The Holy Father noted how "Teresa of Avila had no academic education, however she always gave great weight to the teaching of theologians, men of letters and spiritual masters". Her major works include an autobiography in which she presents her soul to St. John of Avila, and the "Way of Perfection" intended as a spiritual guide for her own nuns. However, "St. Teresa's most famous mystical work is the 'Interior Castle'", said the Pope, in which "she codifies the possible development of Christian life towards perfection. ... To her activity as founder of the Reformed Carmelites, Teresa dedicated another work, the 'Book of Foundations'".

Referring then to the spirituality of Teresa, the Holy Father made particular mention of her interest in "the evangelical virtues as the foundation of all Christian and human life". He also noted how she laid great emphasis on "profound harmony with the great biblical figures" and on "listening to the Word of God. ... The saint also highlights the importance of prayer", he said, "she teaches readers of her works to pray, and she herself prays with them".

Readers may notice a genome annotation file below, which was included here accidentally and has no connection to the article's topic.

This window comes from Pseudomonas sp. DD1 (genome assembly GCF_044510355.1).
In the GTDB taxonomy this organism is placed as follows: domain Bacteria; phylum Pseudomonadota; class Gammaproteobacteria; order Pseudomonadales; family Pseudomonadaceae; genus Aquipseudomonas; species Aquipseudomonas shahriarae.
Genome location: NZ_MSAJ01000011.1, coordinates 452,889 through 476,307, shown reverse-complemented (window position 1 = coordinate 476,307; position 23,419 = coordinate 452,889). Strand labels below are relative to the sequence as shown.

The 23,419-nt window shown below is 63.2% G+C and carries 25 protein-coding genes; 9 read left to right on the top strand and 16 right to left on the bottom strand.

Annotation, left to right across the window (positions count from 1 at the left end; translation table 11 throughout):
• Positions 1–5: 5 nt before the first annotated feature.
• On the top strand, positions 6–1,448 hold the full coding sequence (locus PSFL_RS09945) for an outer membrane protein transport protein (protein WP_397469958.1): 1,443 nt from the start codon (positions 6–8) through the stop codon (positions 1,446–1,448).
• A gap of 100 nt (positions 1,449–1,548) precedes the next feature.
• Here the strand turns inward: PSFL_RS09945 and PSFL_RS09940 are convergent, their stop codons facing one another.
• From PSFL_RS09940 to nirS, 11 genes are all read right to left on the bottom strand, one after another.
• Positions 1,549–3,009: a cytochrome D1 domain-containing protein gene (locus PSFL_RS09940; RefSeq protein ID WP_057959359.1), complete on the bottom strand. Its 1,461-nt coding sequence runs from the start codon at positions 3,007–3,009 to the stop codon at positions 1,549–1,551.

"Another question very dear to this saint was the centrality of Christ's humanity. ... This lay at the basis of the importance she attributed to meditation on the Passion, and to the Eucharist as the presence of Christ in the Church, for the life of all believers and as the heart of the liturgy. St. Teresa's love for the Church was unconditional", said the Pope, identifying another essential part of her doctrine in "perfection as the aspiration and final goal of all Christian life".